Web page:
How Things Work
Today it’s going to cost us twenty dollars
To live. Five for a softball. Four for a book,
A handful of ones for coffee and two sweet rolls,
Bus fare, rosin for your mother’s violin.
We’re completing our task. The tip I left
For the waitress filters down
Like rain, wetting the new roots of a child
Perhaps, a belligerent cat that won’t let go
Of a balled sock until there’s chicken to eat.
As far as I can tell, daughter, it works like this:
You buy bread from a grocery, a bag of apples
From a fruit stand, and what coins
Are passed on helps others buy pencils, glue,
Tickets to a movie in which laughter
Is thrown into their faces.
If we buy a goldfish, someone tries on a hat.
If we buy crayons, someone walks home with a broom.
A tip, a small purchase here and there,
And things just keep going. I guess.
~ Gary Soto
I read this poem for class last Friday, and fell in love with it immediately. Something about the ending line, the idea of making a living to live life, really stuck with me. Little life moments are currency in themselves, and there are things that money simply cannot buy. Perhaps it is because I am at that time of life right now when I have to consider the balance between making a living and living life that is the reason this poem resonated so strongly with me. The idea of life currency as valuable, priceless moments traded for true currency was so special, and I thought about the costs that life demands and the impossibility of associating monetary value with the items that money can be – paradoxical as that seems.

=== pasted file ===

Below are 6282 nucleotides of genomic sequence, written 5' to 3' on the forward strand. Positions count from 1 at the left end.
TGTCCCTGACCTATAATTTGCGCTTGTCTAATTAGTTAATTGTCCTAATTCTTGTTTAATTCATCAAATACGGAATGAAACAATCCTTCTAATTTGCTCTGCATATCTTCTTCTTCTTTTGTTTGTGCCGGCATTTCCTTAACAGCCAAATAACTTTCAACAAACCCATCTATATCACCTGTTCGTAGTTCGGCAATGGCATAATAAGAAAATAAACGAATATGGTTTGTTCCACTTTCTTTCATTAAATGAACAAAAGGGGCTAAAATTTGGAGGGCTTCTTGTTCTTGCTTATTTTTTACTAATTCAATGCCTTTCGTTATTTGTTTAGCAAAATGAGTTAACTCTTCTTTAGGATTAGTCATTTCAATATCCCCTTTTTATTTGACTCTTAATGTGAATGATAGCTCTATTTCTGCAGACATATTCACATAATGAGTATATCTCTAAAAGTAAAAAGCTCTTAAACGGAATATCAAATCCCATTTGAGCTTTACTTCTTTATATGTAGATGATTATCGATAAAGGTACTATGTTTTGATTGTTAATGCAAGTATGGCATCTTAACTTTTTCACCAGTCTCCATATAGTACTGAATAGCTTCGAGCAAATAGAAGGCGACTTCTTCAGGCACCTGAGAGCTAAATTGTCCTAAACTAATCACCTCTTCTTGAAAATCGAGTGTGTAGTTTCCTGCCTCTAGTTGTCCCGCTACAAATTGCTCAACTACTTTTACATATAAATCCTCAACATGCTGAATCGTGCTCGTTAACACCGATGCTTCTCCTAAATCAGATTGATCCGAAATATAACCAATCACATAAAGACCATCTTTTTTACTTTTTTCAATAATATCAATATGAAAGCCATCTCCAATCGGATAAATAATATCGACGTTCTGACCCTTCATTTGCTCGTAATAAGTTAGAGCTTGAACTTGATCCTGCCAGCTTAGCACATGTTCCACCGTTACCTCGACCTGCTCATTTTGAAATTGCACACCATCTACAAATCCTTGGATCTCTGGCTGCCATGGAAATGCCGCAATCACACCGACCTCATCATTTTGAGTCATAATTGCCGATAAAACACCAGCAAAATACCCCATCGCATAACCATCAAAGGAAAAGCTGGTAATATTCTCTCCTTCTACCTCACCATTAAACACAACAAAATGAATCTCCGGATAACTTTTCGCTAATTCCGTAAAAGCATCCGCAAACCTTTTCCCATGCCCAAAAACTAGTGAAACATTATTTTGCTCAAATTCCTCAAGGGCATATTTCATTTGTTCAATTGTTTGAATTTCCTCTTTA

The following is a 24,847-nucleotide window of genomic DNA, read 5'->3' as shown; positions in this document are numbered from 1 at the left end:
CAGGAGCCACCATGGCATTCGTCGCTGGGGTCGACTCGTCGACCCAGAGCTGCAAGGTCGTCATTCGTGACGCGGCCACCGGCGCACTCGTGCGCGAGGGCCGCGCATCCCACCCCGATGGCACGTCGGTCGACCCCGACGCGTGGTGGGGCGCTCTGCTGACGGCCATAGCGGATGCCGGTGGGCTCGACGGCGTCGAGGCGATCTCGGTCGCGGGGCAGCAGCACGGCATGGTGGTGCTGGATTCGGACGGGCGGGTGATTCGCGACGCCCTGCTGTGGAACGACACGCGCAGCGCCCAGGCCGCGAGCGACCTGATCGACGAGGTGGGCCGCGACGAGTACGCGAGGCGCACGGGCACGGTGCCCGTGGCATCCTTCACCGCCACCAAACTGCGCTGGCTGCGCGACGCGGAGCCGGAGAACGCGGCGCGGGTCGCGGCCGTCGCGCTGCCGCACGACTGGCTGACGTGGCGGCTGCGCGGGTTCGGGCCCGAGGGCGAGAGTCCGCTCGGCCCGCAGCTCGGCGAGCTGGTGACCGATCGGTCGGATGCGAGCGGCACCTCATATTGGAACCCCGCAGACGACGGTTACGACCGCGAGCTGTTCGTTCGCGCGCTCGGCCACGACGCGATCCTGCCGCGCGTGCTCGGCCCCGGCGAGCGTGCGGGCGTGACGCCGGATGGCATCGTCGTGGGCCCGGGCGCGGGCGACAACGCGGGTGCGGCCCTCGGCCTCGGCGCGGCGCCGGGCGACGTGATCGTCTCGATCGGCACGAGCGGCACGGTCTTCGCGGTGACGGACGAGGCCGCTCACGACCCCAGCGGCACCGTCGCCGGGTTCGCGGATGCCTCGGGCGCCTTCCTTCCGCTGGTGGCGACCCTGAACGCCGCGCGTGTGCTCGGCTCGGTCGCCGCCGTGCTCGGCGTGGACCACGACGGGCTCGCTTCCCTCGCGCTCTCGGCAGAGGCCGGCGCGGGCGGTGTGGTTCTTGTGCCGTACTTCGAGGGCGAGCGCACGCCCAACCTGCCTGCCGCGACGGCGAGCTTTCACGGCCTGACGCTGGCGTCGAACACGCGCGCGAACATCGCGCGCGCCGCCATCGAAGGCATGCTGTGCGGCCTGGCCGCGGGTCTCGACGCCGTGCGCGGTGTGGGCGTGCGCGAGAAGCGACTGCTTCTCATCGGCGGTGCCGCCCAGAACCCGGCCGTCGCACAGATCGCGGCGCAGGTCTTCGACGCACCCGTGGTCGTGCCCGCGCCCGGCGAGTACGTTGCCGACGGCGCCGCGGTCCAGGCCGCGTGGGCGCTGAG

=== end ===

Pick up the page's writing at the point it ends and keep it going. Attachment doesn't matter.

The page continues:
Small acts of kindness, a currency in themselves, “filters down / Like rain,” and I think that this is true. Maybe it is the romantic in me that is hopeful, but after giving a chocolate bar to a cashier that was having a bad day like me, and then just a few days ago, receiving a gift of free eggs from the market from a dear older man who told me to “have a good day, precious!” – I let myself be wishful for the moment. “A tip, a small purchase here and there, /And things just keep going I guess.”
I hope you have a good week, filled with “rain” in the best sense, in the poem’s context – a giving and receiving of kindness and moments that make you appreciate living life.